Muhammad Muhdar, lawyer and researcher at Samarinda-based NGO Prakarsa Borneo, explains that post-mining clean-up and pit closure is the responsibility of companies. District governments – until the introduction of the new law – were tasked with enforcing and overseeing this process. Yet despite the real dangers of leaving mine sites exposed, companies often evade their reclamation responsibilities. Laws require that companies set aside funds for reclamation activities before conducting extraction work, but in practice these obligations are often not met. ‘There are many companies that do not put aside reclamation funds, so the government doesn’t have the resources it needs to close mine sites,’ says Muhdar.
Frustrated with government inaction and excuses, CSOs have tried to find creative responses to the problem. ‘The government always gives the excuse that there is not enough funding for closing mines’, says Merah Johansyah of East Kalimantan JATAM. NGO activists have held actions following children’s deaths in local mining pits, asking fellow Indonesians to donate Rp.1000 to crowd-fund mine closures. ‘When the funds are collected, we’ll give the money to the government. So they won’t have any further excuses for inaction.’
Better late than never
East Kalimantan governor Awang Faroek Ishak has indicated his willingness to reform mining governance. Awang has a chequered past when it comes to the mining industry. During his time as district head of East Kutai, Awang was named by the Attorney General’s Office for embezzling state funds resulting from the sale of a portion of coal company PT Kaltim Prima Coal. But his recent attention to the industry’s problems is welcome, even if it comes late in the day.
In 2013 Awang issued a provincial moratorium on new concessions for mining, plantations and pulp and paper, which was restated in 2014. Awang has issued a statement saying that those companies on whose concessions mining-pit deaths have occurred must submit a mine closure plan and report on reparations paid to victims. Perhaps the most important reform has been the passing of a provincial regulation in 2015 enacting a supervisory commission. The commission will consist of government and civil society representatives tasked with overseeing mining reclamation and clean-up efforts, an important development that will introduce transparency and participation in the mining clean-up process, ensuring that pits are closed safely and in accordance with environmental standards.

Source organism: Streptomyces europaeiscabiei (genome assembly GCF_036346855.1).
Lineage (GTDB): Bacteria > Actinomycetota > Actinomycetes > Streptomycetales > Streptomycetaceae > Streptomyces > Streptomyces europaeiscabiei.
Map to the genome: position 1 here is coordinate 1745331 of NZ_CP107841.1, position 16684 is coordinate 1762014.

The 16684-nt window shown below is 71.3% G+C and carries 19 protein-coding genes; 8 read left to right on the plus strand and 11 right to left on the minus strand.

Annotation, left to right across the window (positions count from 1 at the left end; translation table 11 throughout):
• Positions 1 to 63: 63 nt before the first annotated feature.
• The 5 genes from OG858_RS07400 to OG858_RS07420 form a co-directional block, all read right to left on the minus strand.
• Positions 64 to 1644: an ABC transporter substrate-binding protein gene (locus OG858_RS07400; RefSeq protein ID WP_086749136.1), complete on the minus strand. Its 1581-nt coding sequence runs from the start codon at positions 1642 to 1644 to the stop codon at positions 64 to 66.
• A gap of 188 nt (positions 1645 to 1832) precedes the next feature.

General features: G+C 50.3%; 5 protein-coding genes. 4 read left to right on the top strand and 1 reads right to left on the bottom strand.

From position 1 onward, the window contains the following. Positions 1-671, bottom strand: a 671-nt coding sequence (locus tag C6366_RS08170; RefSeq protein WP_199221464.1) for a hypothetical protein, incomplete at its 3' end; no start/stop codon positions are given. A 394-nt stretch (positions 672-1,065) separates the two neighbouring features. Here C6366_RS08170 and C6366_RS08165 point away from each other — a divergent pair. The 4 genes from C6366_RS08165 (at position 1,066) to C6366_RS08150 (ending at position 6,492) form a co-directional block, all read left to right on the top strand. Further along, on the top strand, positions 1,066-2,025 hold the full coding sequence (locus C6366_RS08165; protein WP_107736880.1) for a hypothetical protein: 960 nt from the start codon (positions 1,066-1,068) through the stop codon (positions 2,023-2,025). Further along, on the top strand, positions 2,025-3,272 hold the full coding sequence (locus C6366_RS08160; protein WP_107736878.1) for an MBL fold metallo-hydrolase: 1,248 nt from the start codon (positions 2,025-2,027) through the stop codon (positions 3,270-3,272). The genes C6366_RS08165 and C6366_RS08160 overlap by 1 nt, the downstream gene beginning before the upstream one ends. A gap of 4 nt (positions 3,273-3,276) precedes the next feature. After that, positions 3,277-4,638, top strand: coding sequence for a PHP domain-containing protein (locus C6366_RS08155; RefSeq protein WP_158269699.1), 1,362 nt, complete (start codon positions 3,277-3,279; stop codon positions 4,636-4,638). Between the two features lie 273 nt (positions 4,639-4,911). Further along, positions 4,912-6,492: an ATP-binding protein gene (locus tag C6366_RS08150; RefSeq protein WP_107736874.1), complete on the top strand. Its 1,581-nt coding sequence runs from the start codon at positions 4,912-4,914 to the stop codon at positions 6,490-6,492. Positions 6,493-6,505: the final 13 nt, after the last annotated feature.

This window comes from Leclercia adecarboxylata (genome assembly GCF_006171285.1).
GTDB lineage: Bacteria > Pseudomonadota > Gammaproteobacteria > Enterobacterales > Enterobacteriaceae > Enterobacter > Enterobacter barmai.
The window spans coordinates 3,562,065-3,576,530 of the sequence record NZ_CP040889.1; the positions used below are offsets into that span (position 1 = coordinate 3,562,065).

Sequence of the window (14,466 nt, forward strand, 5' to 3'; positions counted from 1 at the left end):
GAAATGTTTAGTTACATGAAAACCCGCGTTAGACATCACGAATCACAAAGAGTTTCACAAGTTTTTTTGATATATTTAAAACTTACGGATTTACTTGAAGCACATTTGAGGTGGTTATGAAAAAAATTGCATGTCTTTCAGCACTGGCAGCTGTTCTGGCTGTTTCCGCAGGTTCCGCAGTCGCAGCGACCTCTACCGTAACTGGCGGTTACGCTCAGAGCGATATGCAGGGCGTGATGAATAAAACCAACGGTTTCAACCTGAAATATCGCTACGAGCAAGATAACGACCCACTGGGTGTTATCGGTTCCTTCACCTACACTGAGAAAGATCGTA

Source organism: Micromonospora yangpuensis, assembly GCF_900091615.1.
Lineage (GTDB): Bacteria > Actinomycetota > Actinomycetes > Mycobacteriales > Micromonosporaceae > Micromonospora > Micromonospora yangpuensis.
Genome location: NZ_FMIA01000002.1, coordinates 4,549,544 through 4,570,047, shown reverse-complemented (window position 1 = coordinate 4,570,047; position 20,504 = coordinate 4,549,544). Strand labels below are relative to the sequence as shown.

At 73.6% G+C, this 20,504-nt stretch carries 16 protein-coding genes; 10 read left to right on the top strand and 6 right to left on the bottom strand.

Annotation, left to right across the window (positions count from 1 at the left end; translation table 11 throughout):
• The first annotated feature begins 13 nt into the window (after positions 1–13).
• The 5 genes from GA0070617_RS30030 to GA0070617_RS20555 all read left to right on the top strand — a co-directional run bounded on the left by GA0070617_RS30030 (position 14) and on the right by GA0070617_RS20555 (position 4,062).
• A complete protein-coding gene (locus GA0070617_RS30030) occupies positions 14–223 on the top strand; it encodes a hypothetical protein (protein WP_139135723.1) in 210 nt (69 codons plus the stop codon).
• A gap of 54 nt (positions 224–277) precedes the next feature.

An important step for improving mining governance in Indonesia will be ensuring that the shift in authority for mining permits from district to provincial governments does not slow down reforms. In the end it is the central government that should ensure there is no confusion over the division of responsibilities between the districts and the provinces.
President Joko Widodo, or Jokowi, was in East Kalimantan on 23 March 2016, when the bodies of teenagers Noval and Diki were found in mining pits. In response Jokowi has issued an audit of all mining permits issued in East Kalimantan. ‘I order the Ministry of Environment and Forestry and the Ministry of Energy and Mineral Resources to control and check mining [operations], especially small mining sites that don’t prioritise work safety,’ Jokowi told media in Balikpapan.
It seems momentum is finally gathering, and there is now an opportunity to tighten controls and mitigate further losses to human life, and to the ecosystems on which life is sustained. For this to happen, Jokowi needs to ensure that his demand for an audit of the mining sector results in real improvements in mining governance in East Kalimantan.
Tessa Toumbourou (email@example.com) is a PhD student at the University of Melbourne and has worked in Indonesia as an environmental governance researcher.
Inside Indonesia 124: Apr-Jun 2016